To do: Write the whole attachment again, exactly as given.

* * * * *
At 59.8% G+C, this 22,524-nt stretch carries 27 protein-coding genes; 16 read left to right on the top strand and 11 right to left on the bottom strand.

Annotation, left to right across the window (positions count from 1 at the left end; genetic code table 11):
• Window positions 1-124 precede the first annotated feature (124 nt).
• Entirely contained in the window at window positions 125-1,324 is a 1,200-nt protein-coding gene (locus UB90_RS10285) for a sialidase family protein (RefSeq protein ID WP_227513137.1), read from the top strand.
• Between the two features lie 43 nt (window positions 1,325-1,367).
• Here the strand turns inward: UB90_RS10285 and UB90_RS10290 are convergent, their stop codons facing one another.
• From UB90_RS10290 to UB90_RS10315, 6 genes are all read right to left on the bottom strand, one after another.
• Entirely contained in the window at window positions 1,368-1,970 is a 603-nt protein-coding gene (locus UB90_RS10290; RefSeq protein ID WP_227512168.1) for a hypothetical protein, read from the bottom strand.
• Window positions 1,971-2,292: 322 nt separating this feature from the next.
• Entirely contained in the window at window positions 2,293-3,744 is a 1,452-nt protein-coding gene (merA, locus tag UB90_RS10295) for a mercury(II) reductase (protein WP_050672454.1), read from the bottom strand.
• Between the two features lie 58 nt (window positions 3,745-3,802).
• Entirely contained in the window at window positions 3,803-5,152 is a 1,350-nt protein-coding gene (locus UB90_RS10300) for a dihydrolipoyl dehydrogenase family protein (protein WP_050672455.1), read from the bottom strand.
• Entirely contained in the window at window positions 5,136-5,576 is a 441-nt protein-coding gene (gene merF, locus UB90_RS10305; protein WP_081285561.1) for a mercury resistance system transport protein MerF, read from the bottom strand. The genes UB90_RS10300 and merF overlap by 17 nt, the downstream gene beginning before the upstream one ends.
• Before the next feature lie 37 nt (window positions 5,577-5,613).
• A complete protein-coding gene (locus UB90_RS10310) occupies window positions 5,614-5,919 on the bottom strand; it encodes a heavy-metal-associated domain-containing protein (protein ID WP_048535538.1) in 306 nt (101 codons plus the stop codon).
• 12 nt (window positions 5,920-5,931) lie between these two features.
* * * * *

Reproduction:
At 59.8% G+C, this 22,524-nt stretch carries 27 protein-coding genes; 16 read left to right on the top strand and 11 right to left on the bottom strand.

Annotation, left to right across the window (positions count from 1 at the left end; genetic code table 11):
• Window positions 1-124 precede the first annotated feature (124 nt).
• Entirely contained in the window at window positions 125-1,324 is a 1,200-nt protein-coding gene (locus UB90_RS10285) for a sialidase family protein (RefSeq protein ID WP_227513137.1), read from the top strand.
• Between the two features lie 43 nt (window positions 1,325-1,367).
• Here the strand turns inward: UB90_RS10285 and UB90_RS10290 are convergent, their stop codons facing one another.
• From UB90_RS10290 to UB90_RS10315, 6 genes are all read right to left on the bottom strand, one after another.
• Entirely contained in the window at window positions 1,368-1,970 is a 603-nt protein-coding gene (locus UB90_RS10290; RefSeq protein ID WP_227512168.1) for a hypothetical protein, read from the bottom strand.
• Window positions 1,971-2,292: 322 nt separating this feature from the next.
• Entirely contained in the window at window positions 2,293-3,744 is a 1,452-nt protein-coding gene (merA, locus tag UB90_RS10295) for a mercury(II) reductase (protein WP_050672454.1), read from the bottom strand.
• Between the two features lie 58 nt (window positions 3,745-3,802).
• Entirely contained in the window at window positions 3,803-5,152 is a 1,350-nt protein-coding gene (locus UB90_RS10300) for a dihydrolipoyl dehydrogenase family protein (protein WP_050672455.1), read from the bottom strand.
• Entirely contained in the window at window positions 5,136-5,576 is a 441-nt protein-coding gene (gene merF, locus UB90_RS10305; protein WP_081285561.1) for a mercury resistance system transport protein MerF, read from the bottom strand. The genes UB90_RS10300 and merF overlap by 17 nt, the downstream gene beginning before the upstream one ends.
• Before the next feature lie 37 nt (window positions 5,577-5,613).
• A complete protein-coding gene (locus UB90_RS10310) occupies window positions 5,614-5,919 on the bottom strand; it encodes a heavy-metal-associated domain-containing protein (protein ID WP_048535538.1) in 306 nt (101 codons plus the stop codon).
• 12 nt (window positions 5,920-5,931) lie between these two features.